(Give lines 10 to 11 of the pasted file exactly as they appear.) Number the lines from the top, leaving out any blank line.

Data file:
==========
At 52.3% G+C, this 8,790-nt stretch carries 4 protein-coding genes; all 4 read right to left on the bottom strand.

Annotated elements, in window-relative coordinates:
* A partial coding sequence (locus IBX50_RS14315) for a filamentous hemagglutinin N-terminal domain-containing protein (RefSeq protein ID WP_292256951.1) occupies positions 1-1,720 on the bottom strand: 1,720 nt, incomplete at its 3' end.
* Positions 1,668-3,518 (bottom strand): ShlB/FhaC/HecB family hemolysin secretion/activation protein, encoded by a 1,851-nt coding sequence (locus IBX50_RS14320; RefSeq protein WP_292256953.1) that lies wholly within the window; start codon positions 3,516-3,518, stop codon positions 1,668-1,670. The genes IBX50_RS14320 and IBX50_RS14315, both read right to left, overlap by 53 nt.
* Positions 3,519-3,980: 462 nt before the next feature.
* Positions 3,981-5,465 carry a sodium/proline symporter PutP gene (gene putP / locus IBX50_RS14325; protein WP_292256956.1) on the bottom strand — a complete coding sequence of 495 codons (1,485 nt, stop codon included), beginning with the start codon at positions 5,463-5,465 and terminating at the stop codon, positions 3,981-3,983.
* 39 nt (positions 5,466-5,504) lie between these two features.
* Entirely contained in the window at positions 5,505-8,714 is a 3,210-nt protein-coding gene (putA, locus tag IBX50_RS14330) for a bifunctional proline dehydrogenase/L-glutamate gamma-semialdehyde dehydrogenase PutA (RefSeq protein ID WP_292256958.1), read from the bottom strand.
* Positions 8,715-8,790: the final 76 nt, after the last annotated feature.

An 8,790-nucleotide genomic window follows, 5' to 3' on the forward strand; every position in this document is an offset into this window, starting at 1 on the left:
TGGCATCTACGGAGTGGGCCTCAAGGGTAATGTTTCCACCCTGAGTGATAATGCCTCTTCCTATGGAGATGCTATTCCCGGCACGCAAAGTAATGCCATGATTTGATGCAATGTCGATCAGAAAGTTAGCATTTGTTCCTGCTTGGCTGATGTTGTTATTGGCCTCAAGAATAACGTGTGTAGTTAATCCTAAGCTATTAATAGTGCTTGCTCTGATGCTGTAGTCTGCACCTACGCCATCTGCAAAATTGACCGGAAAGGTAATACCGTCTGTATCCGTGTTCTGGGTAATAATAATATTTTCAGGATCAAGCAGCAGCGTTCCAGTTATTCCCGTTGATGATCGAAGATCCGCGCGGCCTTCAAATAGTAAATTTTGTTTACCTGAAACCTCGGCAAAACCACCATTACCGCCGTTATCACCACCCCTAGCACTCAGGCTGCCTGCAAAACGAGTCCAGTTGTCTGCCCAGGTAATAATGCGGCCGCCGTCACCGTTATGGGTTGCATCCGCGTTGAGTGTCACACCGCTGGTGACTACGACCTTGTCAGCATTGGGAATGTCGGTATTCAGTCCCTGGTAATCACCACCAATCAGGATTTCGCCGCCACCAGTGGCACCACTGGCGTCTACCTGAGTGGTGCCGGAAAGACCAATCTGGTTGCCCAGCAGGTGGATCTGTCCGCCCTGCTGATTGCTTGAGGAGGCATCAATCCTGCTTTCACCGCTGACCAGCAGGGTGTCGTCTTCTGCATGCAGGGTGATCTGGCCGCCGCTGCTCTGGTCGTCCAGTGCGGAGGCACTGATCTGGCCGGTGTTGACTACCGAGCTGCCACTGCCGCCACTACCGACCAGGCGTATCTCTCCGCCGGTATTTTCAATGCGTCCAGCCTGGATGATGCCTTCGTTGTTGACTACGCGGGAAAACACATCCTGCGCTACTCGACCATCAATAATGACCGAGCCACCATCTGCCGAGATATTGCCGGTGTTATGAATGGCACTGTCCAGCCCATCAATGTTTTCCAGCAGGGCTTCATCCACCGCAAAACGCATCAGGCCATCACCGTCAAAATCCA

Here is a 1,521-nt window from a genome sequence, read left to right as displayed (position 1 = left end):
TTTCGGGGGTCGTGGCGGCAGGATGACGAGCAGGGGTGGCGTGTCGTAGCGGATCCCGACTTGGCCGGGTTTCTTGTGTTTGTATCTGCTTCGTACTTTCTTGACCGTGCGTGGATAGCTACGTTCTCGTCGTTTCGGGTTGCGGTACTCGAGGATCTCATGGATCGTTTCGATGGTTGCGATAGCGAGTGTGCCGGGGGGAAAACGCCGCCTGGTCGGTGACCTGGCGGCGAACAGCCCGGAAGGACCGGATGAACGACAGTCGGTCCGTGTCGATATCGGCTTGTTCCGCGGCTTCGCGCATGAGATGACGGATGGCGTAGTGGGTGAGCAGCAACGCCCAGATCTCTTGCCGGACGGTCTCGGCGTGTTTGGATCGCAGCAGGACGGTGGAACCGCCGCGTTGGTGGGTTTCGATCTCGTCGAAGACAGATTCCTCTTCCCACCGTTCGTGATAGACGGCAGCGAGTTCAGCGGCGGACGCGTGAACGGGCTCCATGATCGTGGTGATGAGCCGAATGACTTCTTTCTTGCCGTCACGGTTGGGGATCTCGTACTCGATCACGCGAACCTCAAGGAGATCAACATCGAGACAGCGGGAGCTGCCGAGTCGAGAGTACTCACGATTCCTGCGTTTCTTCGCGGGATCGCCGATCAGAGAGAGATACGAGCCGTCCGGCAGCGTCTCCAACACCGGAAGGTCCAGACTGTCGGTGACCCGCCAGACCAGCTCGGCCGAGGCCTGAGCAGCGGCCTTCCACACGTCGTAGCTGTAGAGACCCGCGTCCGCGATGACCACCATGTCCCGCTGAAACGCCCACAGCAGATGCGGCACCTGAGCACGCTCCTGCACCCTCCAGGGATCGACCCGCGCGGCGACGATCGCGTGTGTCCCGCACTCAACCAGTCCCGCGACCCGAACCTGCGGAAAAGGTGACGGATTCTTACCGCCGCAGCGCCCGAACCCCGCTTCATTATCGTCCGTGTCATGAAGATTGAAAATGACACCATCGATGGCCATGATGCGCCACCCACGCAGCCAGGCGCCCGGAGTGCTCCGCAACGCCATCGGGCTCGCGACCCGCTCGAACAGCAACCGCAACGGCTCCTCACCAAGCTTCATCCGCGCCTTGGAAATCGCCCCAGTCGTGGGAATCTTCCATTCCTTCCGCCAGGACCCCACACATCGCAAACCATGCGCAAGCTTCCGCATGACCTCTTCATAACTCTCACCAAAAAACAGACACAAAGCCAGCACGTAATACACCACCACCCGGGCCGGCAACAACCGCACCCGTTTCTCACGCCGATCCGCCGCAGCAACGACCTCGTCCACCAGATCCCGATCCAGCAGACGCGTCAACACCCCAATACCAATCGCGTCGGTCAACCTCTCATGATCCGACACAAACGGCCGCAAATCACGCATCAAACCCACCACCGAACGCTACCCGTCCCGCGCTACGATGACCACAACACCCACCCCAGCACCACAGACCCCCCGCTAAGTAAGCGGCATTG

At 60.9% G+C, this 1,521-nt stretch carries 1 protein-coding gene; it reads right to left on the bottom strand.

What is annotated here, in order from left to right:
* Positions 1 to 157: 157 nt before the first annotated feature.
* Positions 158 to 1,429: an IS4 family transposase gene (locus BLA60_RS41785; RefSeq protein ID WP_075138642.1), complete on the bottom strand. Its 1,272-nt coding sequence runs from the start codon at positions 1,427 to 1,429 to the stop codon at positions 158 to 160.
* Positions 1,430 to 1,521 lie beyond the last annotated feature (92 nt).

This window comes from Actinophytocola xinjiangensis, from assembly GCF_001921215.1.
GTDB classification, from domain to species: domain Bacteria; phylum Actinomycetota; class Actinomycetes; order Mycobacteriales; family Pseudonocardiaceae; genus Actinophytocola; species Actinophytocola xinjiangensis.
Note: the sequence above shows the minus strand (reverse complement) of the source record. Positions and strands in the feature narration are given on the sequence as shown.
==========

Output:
An 8,790-nucleotide genomic window follows, 5' to 3' on the forward strand; every position in this document is an offset into this window, starting at 1 on the left:
TGGCATCTACGGAGTGGGCCTCAAGGGTAATGTTTCCACCCTGAGTGATAATGCCTCTTCCTATGGAGATGCTATTCCCGGCACGCAAAGTAATGCCATGATTTGATGCAATGTCGATCAGAAAGTTAGCATTTGTTCCTGCTTGGCTGATGTTGTTATTGGCCTCAAGAATAACGTGTGTAGTTAATCCTAAGCTATTAATAGTGCTTGCTCTGATGCTGTAGTCTGCACCTACGCCATCTGCAAAATTGACCGGAAAGGTAATACCGTCTGTATCCGTGTTCTGGGTAATAATAATATTTTCAGGATCAAGCAGCAGCGTTCCAGTTATTCCCGTTGATGATCGAAGATCCGCGCGGCCTTCAAATAGTAAATTTTGTTTACCTGAAACCTCGGCAAAACCACCATTACCGCCGTTATCACCACCCCTAGCACTCAGGCTGCCTGCAAAACGAGTCCAGTTGTCTGCCCAGGTAATAATGCGGCCGCCGTCACCGTTATGGGTTGCATCCGCGTTGAGTGTCACACCGCTGGTGACTACGACCTTGTCAGCATTGGGAATGTCGGTATTCAGTCCCTGGTAATCACCACCAATCAGGATTTCGCCGCCACCAGTGGCACCACTGGCGTCTACCTGAGTGGTGCCGGAAAGACCAATCTGGTTGCCCAGCAGGTGGATCTGTCCGCCCTGCTGATTGCTTGAGGAGGCATCAATCCTGCTTTCACCGCTGACCAGCAGGGTGTCGTCTTCTGCATGCAGGGTGATCTGGCCGCCGCTGCTCTGGTCGTCCAGTGCGGAGGCACTGATCTGGCCGGTGTTGACTACCGAGCTGCCACTGCCGCCACTACCGACCAGGCGTATCTCTCCGCCGGTATTTTCAATGCGTCCAGCCTGGATGATGCCTTCGTTGTTGACTACGCGGGAAAACACATCCTGCGCTACTCGACCATCAATAATGACCGAGCCACCATCTGCCGAGATATTGCCGGTGTTATGAATGGCACTGTCCAGCCCATCAATGTTTTCCAGCAGGGCTTCATCCACCGCAAAACGCATCAGGCCATCACCGTCAAAATCCA